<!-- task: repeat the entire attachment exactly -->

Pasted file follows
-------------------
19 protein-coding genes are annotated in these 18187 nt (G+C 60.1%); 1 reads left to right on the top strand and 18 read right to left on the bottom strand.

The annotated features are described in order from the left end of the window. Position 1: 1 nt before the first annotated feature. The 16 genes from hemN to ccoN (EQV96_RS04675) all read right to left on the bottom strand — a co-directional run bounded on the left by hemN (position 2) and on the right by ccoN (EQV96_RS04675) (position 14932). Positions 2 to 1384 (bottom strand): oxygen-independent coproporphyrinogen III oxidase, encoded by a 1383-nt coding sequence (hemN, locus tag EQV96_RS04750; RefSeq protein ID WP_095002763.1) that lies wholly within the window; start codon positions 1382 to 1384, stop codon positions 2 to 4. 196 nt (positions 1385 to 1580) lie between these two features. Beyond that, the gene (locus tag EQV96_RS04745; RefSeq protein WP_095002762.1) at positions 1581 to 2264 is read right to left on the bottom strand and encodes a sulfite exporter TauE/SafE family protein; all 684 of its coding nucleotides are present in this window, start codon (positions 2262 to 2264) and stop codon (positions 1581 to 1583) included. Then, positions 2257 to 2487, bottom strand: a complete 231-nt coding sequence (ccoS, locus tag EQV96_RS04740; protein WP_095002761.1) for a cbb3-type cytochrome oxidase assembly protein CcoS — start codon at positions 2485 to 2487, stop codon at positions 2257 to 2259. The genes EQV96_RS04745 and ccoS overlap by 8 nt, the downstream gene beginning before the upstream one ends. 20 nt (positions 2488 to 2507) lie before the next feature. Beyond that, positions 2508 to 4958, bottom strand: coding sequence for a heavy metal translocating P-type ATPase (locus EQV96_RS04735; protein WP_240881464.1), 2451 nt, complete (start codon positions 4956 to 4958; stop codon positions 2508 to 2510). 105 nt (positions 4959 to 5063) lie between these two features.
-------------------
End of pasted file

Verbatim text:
19 protein-coding genes are annotated in these 18187 nt (G+C 60.1%); 1 reads left to right on the top strand and 18 read right to left on the bottom strand.

The annotated features are described in order from the left end of the window. Position 1: 1 nt before the first annotated feature. The 16 genes from hemN to ccoN (EQV96_RS04675) all read right to left on the bottom strand — a co-directional run bounded on the left by hemN (position 2) and on the right by ccoN (EQV96_RS04675) (position 14932). Positions 2 to 1384 (bottom strand): oxygen-independent coproporphyrinogen III oxidase, encoded by a 1383-nt coding sequence (hemN, locus tag EQV96_RS04750; RefSeq protein ID WP_095002763.1) that lies wholly within the window; start codon positions 1382 to 1384, stop codon positions 2 to 4. 196 nt (positions 1385 to 1580) lie between these two features. Beyond that, the gene (locus tag EQV96_RS04745; RefSeq protein WP_095002762.1) at positions 1581 to 2264 is read right to left on the bottom strand and encodes a sulfite exporter TauE/SafE family protein; all 684 of its coding nucleotides are present in this window, start codon (positions 2262 to 2264) and stop codon (positions 1581 to 1583) included. Then, positions 2257 to 2487, bottom strand: a complete 231-nt coding sequence (ccoS, locus tag EQV96_RS04740; protein WP_095002761.1) for a cbb3-type cytochrome oxidase assembly protein CcoS — start codon at positions 2485 to 2487, stop codon at positions 2257 to 2259. The genes EQV96_RS04745 and ccoS overlap by 8 nt, the downstream gene beginning before the upstream one ends. 20 nt (positions 2488 to 2507) lie before the next feature. Beyond that, positions 2508 to 4958, bottom strand: coding sequence for a heavy metal translocating P-type ATPase (locus EQV96_RS04735; protein WP_240881464.1), 2451 nt, complete (start codon positions 4956 to 4958; stop codon positions 2508 to 2510). 105 nt (positions 4959 to 5063) lie between these two features.